Work resumes at Titan projectConstruction has resumed on the Titan Machinery building despite an impasse on who will provide water service to the operation, according to Robert Thompson, president of C.I. Construction and project manager for the Titan Machinery project.
By: By Keith Norman, The Jamestown Sun, The Jamestown Sun
Construction has resumed on the Titan Machinery building despite an impasse on who will provide water service to the operation, according to Robert Thompson, president of C.I. Construction and project manager for the Titan Machinery project.
“We really don’t know where we’re at,” he said. “We’re proceeding on the assumption one or the other will provide water by our early June deadline.”
The area west of Jamestown Regional Medical Center, including the Titan Machinery location, has been the subject of a territorial dispute between the city of Jamestown and Stutsman Rural Water District. Attorneys for the two sides have presented proposals but no face-to-face negotiations have occurred since Jan. 26.
Thompson said crews had installed a water line from the building to the east edge of the Titan property. That allows them to continue with construction of the building and the associated space around the structure.
“We know Rural Water can supply us with water,” he said. “We sized the line for the worst-case scenario as far as water capacity.”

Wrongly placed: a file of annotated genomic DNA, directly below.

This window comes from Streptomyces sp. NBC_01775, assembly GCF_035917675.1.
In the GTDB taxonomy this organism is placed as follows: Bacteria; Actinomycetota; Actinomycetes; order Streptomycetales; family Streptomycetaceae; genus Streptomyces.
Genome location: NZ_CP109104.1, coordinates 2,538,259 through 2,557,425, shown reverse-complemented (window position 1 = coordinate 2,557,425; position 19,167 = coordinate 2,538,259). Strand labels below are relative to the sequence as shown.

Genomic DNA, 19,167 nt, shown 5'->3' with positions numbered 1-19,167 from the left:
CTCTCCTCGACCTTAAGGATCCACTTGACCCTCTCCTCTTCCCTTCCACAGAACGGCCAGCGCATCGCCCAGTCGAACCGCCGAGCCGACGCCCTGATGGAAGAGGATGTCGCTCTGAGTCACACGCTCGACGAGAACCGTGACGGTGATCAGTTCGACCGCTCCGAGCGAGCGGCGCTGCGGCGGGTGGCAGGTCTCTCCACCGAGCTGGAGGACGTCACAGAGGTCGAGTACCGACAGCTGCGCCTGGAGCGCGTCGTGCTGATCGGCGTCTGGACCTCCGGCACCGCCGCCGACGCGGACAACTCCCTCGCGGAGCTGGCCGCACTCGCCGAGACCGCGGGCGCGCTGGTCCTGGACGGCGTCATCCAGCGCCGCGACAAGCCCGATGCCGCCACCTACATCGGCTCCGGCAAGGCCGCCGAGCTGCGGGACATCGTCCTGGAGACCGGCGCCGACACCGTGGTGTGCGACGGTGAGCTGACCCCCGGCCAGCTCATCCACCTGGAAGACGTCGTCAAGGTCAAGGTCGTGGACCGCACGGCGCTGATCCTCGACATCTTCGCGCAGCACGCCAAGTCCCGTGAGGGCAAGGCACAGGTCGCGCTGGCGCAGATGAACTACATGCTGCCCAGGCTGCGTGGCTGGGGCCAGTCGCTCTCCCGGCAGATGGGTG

Thompson said the intent is to finish the building and have either the city or Rural Water connect to its line after a decision is reached.
The Jamestown City Council met in executive session Wednesday to discuss the issue with its attorneys. In the open meeting following the executive session, the City Council tabled action on the bids to extend water and sewer lines to the Titan Machinery location.
“I don’t think we’re prepared to make this decision yet,” said Jamestown Mayor Katie Andersen.
The bids for the project expire on March 30. The bid specifications divide the project into three options including a sewer line to Titan, a single water line to Titan or a looped water line to Titan. The city can accept any or all of the options.
Engineers estimated the sewer option could cost about $560,000 with the water options estimated at $400,000 for a single line and $650,000 for a loop.
At this time, there are no joint negotiations between Stutsman Rural Water District and the city of Jamestown scheduled.
“Hopefully they work out who hooks up to our pipe,” Thompson said. “I’m confident they can get it done.”
Sun reporter Keith Norman can be reached at 701-952-8452 or by email at firstname.lastname@example.org